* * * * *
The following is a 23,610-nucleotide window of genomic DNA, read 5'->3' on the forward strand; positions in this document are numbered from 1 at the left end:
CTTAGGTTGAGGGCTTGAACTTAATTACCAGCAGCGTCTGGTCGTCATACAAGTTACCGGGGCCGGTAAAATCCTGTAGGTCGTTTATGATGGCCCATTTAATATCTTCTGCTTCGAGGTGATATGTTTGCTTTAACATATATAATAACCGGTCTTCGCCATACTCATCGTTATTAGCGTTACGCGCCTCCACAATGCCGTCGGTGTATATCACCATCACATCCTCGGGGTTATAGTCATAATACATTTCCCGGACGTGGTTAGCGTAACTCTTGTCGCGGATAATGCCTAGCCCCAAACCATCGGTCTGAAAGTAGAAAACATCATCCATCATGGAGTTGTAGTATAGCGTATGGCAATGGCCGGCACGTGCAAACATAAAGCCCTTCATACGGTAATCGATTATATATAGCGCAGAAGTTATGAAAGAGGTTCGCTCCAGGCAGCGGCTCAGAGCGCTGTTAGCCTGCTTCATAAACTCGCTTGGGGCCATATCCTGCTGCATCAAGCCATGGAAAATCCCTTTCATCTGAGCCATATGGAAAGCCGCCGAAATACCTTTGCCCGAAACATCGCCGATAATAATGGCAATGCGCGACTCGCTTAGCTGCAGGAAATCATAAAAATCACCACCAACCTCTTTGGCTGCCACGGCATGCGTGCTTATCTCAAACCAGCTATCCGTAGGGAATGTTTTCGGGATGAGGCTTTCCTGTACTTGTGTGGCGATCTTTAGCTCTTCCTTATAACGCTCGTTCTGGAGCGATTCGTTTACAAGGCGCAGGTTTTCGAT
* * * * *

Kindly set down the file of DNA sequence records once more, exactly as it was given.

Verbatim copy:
The following is a 23,610-nucleotide window of genomic DNA, read 5'->3' on the forward strand; positions in this document are numbered from 1 at the left end:
CTTAGGTTGAGGGCTTGAACTTAATTACCAGCAGCGTCTGGTCGTCATACAAGTTACCGGGGCCGGTAAAATCCTGTAGGTCGTTTATGATGGCCCATTTAATATCTTCTGCTTCGAGGTGATATGTTTGCTTTAACATATATAATAACCGGTCTTCGCCATACTCATCGTTATTAGCGTTACGCGCCTCCACAATGCCGTCGGTGTATATCACCATCACATCCTCGGGGTTATAGTCATAATACATTTCCCGGACGTGGTTAGCGTAACTCTTGTCGCGGATAATGCCTAGCCCCAAACCATCGGTCTGAAAGTAGAAAACATCATCCATCATGGAGTTGTAGTATAGCGTATGGCAATGGCCGGCACGTGCAAACATAAAGCCCTTCATACGGTAATCGATTATATATAGCGCAGAAGTTATGAAAGAGGTTCGCTCCAGGCAGCGGCTCAGAGCGCTGTTAGCCTGCTTCATAAACTCGCTTGGGGCCATATCCTGCTGCATCAAGCCATGGAAAATCCCTTTCATCTGAGCCATATGGAAAGCCGCCGAAATACCTTTGCCCGAAACATCGCCGATAATAATGGCAATGCGCGACTCGCTTAGCTGCAGGAAATCATAAAAATCACCACCAACCTCTTTGGCTGCCACGGCATGCGTGCTTATCTCAAACCAGCTATCCGTAGGGAATGTTTTCGGGATGAGGCTTTCCTGTACTTGTGTGGCGATCTTTAGCTCTTCCTTATAACGCTCGTTCTGGAGCGATTCGTTTACAAGGCGCAGGTTTTCGAT